All Kinds of News for February 08, 2017
Trails Carolina, a wilderness therapy program for teens, highlights the work of Primary Therapist Ashley Brown, MSW, LCSW, LCAS. Brown received her Masters in Social Work from UNC Chapel Hill with an additional Substance Abuse Licensure. She has additional training in both Trauma-Focused Cognitive Behavioral Therapy (TF-CBT) and sensorimotor psychotherapy, which has its roots in somatic experiencing.
Somatic experiencing is a form of therapy which is aimed at relieving the symptoms of trauma and other emotional challenges by focusing on sensations within an individual’s body.
“When something really intense, scary or traumatic happens to us, we hold on to that trauma in our bodies,” says Brown. “This is why you see a lot of people who have had a traumatic experience with digestive problems, cramping or asthma. The idea is that there’s a very physical symptom to trauma. Those afflicted by traumatic experiences hold on to their trauma and it impacts their bodies and the way they hold themselves.”
Brown utilizes somatic experiencing techniques for students struggling with low self esteem, mild eating disorders and trauma.
“A lot of my students struggling with low self esteem and trauma have really isolated themselves from others and shut others out of their life,” comments Brown. “Many of those students have somatic complaints. For example, I see a lot of digestive issues among those students. They may complain about their stomach cramping or hurting.”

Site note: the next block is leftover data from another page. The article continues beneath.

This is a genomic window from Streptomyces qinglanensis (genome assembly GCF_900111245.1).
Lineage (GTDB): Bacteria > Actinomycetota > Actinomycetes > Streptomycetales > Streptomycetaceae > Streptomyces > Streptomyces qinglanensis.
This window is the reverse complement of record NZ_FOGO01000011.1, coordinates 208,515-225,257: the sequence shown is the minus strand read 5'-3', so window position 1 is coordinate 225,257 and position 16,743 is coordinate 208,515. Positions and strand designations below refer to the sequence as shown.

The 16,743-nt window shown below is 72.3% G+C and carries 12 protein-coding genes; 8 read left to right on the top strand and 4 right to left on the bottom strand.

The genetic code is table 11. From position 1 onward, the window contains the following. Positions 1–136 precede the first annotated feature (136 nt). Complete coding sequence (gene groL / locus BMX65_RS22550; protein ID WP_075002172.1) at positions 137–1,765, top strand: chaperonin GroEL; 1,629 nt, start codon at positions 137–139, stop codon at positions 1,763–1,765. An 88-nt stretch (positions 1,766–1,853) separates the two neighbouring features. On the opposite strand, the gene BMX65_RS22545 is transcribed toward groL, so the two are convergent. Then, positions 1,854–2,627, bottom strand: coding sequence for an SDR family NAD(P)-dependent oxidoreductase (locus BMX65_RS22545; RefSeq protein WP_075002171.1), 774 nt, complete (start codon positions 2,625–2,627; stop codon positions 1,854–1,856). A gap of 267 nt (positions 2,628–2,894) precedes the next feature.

Brown works with these students to develop a sensory vocabulary. By using a sensory vocabulary, students can describe what is going on in their bodies and better understand how this relates to their emotional or behavioral challenges.
“Somatic experiencing is an effective way of helping students struggling with trauma and low self esteem overcome physical symptoms,” says Brown. “By developing a sensory vocabulary, students are able to make better sense of what is going on in their bodies. The theory behind building a sensory vocabulary is that once you begin to tap into what’s going on with physical symptoms, you can shift those negative feelings away from your body.”
Read more about Brown’s work with somatic experiencing on the Trails Carolina’s blog.
About Trails CarolinaTrails Carolina is a wilderness therapy program based just outside of Asheville, North Carolina that offers a multi-dimensional wilderness therapy model to troubled adolescents, ages 10-17. Trails capitalizes upon the profound effects of a student’s wilderness experience, and then combines that experience with strong clinical assessments and therapy.